Target Audience
Copyright via Shutterstock.

The real problem here is that copyright laws are really malleable in many cases. Some judges might find you guilty whereas others would dismiss the case. So you really have to be careful to cover all your bases.

In general, purchasing from a stock imagery site protects you from any such concerns, because you’re purchasing the license to redistribute and alter the image. Just be sure to include an attribution, which will usually be available on the page where you download the image.

If you’re downloading something for free though, you have to be extra careful. Research an image’s point of origin before you download. In some cases, you’ll have to contact the photographer and ask for permission, which defeats the primary benefit of stock imagery: convenient buying.

So how to cover your bases? Google has a handy search filter that allows you to search only for images labeled for reuse:

Yikes, that first one looks kinda vicious
Yikes, that first one looks kinda vicious.

Yikes, that first one looks kinda vicious.

These free images are generally good to go, but you still need to do your homework on where they came from, and if you need a license to reuse them. Be on the lookout for the type of license an image has:

  1. Royalty Free
  2. Rights Managed
  3. Extended or Enhanced

Royalty free photos are free to reuse and alter at will, while rights managed are for a particular purpose for a limited amount of time. Extended or
enhanced
image licenses are ones that have been altered from an original purchase. So be mindful of which type is which, and familiarize yourself with the legalese that accompanies each variety.

Where to Look?

The final piece of the puzzle is finding stock images worth purchasing. I’m partial to 123rf.com for paid images, and Freeimages.com (formerly SXC.hu) for images that don’t require a donation. There are, however, a multitude of sites looking to trade dollars for imagery.

Try these out and see which you like best:

And there are many more, but those are a few of the heavy hitters.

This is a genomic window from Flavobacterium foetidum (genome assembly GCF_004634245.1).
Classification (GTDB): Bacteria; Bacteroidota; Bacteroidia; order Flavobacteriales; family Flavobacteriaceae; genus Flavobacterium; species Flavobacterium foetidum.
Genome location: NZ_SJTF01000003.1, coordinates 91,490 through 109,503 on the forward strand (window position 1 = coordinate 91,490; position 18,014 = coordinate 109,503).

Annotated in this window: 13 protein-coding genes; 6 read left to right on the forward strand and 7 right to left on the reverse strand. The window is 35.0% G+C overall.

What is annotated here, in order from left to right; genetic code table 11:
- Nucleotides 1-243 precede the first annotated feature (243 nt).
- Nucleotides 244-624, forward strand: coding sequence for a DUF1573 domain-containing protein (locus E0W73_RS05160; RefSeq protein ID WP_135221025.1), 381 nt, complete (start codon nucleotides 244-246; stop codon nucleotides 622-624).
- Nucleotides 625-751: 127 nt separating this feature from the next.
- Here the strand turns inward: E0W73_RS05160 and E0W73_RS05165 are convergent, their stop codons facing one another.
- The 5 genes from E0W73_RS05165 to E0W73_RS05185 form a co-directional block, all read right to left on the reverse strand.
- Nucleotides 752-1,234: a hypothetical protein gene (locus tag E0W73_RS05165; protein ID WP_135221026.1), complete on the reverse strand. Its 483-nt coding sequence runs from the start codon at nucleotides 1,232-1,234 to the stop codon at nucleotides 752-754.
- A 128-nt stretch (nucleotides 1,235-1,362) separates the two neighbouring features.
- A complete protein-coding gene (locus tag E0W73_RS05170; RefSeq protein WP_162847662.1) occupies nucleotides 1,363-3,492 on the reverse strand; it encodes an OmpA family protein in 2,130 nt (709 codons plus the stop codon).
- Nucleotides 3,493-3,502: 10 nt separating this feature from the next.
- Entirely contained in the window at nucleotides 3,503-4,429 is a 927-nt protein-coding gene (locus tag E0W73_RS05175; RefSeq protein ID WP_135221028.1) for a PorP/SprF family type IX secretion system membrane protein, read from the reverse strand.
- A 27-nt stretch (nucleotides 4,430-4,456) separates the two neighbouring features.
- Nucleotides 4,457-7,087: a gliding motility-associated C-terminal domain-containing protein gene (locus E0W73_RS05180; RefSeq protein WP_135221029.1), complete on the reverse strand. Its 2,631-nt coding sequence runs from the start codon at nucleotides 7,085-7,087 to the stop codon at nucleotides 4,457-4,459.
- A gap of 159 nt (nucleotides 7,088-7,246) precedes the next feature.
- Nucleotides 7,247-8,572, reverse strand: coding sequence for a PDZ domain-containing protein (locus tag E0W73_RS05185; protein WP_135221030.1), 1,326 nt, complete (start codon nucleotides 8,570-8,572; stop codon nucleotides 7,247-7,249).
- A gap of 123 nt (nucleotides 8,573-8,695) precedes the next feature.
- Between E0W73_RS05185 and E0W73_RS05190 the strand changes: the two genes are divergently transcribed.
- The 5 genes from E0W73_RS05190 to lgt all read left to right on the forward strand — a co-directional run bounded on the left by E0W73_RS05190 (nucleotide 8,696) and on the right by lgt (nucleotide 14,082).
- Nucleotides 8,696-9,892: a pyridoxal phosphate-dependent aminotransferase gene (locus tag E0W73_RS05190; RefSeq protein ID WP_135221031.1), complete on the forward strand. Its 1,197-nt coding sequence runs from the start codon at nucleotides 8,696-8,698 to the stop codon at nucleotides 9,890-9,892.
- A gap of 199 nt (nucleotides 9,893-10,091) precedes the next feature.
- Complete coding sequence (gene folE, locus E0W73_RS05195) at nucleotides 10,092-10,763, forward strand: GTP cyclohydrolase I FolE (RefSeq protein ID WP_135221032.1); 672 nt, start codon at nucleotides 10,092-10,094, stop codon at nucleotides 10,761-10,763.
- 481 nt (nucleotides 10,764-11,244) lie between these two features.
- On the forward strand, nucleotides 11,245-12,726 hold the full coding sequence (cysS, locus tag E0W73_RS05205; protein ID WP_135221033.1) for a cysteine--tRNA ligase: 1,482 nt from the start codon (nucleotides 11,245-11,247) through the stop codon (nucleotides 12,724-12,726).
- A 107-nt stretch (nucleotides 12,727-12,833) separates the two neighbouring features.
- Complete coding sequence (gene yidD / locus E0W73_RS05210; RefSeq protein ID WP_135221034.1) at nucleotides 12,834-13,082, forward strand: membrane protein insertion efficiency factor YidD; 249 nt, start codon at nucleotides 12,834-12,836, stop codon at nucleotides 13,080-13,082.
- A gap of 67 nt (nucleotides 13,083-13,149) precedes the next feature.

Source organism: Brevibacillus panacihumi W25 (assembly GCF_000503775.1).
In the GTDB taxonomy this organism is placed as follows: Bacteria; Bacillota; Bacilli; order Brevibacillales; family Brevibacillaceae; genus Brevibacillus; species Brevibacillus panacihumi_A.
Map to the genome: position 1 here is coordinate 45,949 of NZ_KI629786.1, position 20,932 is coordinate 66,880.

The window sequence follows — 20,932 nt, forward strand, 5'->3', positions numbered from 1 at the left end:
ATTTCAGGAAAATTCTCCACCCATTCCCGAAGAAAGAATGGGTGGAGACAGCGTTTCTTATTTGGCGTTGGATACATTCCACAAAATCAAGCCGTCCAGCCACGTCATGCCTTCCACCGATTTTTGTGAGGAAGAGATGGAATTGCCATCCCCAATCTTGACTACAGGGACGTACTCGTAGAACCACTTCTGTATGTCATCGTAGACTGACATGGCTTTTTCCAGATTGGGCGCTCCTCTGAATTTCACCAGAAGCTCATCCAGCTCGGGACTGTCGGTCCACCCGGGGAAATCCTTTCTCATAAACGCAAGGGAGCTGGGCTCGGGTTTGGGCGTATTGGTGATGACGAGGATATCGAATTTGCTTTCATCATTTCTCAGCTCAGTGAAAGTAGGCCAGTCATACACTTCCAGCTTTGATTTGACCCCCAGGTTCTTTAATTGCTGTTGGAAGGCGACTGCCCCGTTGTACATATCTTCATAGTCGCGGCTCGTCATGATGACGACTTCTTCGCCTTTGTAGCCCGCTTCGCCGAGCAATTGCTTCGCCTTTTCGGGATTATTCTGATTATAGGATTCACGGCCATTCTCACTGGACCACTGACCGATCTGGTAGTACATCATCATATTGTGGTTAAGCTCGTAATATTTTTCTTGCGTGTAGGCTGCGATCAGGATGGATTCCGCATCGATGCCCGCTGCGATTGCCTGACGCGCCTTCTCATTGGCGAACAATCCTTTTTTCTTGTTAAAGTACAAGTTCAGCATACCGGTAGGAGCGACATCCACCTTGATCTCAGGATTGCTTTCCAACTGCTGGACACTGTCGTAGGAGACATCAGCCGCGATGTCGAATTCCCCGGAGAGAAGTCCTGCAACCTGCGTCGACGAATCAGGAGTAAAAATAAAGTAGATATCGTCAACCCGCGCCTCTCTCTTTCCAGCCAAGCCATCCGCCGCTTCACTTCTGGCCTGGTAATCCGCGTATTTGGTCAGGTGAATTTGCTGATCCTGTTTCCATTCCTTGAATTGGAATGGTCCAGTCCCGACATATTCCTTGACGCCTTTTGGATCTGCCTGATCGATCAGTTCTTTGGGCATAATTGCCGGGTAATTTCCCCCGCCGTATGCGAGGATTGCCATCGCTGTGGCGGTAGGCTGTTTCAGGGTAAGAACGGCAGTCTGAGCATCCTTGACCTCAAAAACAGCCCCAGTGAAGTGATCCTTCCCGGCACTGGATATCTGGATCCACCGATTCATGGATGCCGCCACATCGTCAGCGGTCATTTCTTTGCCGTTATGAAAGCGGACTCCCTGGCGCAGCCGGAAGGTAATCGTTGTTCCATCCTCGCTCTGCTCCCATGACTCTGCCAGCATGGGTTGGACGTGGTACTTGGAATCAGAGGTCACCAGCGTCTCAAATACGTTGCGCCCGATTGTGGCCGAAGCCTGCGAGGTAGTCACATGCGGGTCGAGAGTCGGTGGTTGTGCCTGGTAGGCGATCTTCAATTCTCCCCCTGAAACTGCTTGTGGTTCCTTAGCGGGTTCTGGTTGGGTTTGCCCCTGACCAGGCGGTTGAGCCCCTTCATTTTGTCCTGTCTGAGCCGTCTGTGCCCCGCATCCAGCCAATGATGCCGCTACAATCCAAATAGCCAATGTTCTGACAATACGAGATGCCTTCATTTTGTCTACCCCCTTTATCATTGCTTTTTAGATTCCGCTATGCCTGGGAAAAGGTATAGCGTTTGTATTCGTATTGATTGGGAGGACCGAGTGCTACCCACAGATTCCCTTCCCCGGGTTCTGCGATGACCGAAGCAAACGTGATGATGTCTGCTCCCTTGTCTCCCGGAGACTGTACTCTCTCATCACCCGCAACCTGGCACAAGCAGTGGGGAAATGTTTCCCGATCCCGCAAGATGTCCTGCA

What do you think of stock imagery? Should it stay or should it go? Let’s hear your thoughts in the comment section.


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Weekly News for Designers (N.248)http://speckyboy.com/2014/08/19/weekly-news-designers-n-248/ http://speckyboy.com/2014/08/19/weekly-news-designers-n-248/#comments Tue, 19 Aug 2014 11:58:53 +0000 http://speckyboy.com/?p=50652

This is our popular weekly design news post where we share our favorite design related articles, resources and freebies from the past week. You can sign-up to our awesome weekly newsletter for some more amazing...


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This is our popular weekly design news post where we share our favorite design related articles, resources and freebies from the past week.

You can sign-up to our awesome weekly newsletter for some more amazing articles, resources and freebies.

New Resources & Tools

Tumblr-Style Loading Cogs animated with CSS and SVG icons.
Tumblr-Style Loading Cogs animated with CSS and SVG icons

Responsive Transactional HTML Email Templates from MailGun.
Responsive Transactional HTML Email Templates from MailGun

PowerToCSS is a versatile and lightweight CSS Framework.
PowerToCSS is a versatile and lightweight CSS Framework

jquery.matchHeight is a more robust equal heights plugin.
jquery.matchHeight is a more robust equal heights plugin